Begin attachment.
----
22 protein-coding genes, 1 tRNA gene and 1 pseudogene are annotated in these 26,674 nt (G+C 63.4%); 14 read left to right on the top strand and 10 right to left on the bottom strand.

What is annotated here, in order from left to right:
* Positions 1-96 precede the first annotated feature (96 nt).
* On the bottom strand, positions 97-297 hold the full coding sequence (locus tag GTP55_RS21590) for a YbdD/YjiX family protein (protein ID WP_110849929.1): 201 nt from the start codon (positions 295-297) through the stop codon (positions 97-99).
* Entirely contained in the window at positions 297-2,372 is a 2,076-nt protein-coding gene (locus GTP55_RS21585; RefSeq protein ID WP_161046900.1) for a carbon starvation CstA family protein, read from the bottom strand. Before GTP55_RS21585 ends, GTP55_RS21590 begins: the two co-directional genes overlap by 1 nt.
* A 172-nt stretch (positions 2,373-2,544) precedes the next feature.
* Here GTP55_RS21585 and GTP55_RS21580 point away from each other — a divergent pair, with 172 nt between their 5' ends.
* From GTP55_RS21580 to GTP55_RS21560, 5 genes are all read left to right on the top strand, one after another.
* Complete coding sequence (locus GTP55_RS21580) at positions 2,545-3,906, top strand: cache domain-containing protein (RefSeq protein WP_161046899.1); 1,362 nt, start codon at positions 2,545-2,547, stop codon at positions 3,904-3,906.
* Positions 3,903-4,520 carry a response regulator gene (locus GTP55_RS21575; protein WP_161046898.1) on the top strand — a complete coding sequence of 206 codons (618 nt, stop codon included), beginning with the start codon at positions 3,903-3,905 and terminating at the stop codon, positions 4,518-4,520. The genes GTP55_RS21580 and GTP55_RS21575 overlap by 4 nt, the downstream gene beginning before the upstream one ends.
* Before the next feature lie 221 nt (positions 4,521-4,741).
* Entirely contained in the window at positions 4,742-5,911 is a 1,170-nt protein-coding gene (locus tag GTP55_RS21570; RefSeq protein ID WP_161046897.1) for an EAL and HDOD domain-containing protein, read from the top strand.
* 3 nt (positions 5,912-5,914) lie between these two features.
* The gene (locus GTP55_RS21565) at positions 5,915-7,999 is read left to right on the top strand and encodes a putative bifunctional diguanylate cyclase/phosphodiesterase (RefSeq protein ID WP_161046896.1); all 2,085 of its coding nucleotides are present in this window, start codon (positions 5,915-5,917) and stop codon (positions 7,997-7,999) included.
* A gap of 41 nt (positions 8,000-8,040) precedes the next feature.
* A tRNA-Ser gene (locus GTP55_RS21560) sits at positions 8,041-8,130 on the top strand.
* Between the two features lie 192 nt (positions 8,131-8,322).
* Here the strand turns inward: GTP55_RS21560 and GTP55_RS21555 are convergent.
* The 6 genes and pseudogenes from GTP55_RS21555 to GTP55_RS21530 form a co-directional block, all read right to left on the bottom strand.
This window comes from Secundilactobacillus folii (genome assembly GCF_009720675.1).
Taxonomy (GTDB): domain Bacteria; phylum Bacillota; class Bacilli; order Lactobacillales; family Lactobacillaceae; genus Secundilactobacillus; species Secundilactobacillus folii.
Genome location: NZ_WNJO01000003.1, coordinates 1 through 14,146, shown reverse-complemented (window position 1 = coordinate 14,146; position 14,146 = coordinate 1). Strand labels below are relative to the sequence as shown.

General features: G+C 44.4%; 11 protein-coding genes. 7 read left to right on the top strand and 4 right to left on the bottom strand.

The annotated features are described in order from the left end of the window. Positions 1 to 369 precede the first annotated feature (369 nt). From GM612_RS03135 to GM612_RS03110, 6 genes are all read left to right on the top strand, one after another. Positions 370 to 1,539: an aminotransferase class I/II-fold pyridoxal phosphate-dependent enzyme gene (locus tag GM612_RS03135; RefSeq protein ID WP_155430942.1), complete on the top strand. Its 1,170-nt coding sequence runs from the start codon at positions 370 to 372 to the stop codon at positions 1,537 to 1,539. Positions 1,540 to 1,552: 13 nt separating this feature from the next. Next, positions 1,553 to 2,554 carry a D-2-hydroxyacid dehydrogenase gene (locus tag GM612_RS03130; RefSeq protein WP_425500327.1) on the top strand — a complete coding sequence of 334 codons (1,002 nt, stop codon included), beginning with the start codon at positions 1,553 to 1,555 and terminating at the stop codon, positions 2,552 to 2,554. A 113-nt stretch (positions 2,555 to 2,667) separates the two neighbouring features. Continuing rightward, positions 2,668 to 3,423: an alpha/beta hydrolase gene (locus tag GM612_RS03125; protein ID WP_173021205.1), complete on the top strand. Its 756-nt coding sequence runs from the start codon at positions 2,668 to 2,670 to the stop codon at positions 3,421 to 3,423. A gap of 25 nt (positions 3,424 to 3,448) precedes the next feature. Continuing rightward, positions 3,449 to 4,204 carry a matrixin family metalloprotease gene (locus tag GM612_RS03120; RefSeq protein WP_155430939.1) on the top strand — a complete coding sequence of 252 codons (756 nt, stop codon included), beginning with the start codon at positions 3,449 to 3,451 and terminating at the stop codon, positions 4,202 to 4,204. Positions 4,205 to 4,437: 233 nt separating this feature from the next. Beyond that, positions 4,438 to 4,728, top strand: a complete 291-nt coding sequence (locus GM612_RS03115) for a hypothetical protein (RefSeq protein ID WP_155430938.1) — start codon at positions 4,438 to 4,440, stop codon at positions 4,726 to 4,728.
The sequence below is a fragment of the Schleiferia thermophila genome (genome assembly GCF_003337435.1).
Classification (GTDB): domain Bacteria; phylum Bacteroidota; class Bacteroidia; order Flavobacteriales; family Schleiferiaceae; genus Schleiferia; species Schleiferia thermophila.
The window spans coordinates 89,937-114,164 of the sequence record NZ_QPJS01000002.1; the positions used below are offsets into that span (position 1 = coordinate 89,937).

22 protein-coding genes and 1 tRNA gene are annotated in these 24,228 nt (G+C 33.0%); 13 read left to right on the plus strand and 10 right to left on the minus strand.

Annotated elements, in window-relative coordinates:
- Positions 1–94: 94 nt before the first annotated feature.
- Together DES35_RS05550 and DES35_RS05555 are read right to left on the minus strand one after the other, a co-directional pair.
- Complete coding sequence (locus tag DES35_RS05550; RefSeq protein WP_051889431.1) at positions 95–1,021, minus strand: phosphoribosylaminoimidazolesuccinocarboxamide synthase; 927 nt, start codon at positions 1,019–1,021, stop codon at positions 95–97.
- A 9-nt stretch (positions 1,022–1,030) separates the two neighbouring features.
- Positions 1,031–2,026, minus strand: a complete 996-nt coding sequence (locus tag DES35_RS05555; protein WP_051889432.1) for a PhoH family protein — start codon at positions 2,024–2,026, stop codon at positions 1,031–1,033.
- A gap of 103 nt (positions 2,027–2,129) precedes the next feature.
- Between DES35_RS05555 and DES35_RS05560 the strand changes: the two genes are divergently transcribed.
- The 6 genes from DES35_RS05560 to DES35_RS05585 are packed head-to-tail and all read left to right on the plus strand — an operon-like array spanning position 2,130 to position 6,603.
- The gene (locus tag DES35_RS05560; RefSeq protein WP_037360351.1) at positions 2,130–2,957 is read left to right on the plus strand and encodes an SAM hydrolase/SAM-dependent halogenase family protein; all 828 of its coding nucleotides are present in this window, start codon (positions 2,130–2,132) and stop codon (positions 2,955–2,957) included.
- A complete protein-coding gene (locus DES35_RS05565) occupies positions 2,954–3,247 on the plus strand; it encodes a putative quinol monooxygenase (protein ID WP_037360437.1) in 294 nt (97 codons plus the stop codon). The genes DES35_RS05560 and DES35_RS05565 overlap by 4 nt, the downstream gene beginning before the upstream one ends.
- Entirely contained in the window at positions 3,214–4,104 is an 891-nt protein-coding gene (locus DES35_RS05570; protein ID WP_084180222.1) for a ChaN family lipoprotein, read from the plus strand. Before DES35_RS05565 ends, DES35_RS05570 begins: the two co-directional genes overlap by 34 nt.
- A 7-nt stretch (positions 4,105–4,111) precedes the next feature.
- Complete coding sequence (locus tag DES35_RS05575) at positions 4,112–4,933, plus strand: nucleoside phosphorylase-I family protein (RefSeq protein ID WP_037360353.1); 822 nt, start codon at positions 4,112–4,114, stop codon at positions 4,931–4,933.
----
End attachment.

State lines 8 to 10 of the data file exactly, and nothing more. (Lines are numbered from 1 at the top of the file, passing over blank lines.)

* From GTP55_RS21580 to GTP55_RS21560, 5 genes are all read left to right on the top strand, one after another.
* Complete coding sequence (locus GTP55_RS21580) at positions 2,545-3,906, top strand: cache domain-containing protein (RefSeq protein WP_161046899.1); 1,362 nt, start codon at positions 2,545-2,547, stop codon at positions 3,904-3,906.
* Positions 3,903-4,520 carry a response regulator gene (locus GTP55_RS21575; protein WP_161046898.1) on the top strand — a complete coding sequence of 206 codons (618 nt, stop codon included), beginning with the start codon at positions 3,903-3,905 and terminating at the stop codon, positions 4,518-4,520. The genes GTP55_RS21580 and GTP55_RS21575 overlap by 4 nt, the downstream gene beginning before the upstream one ends.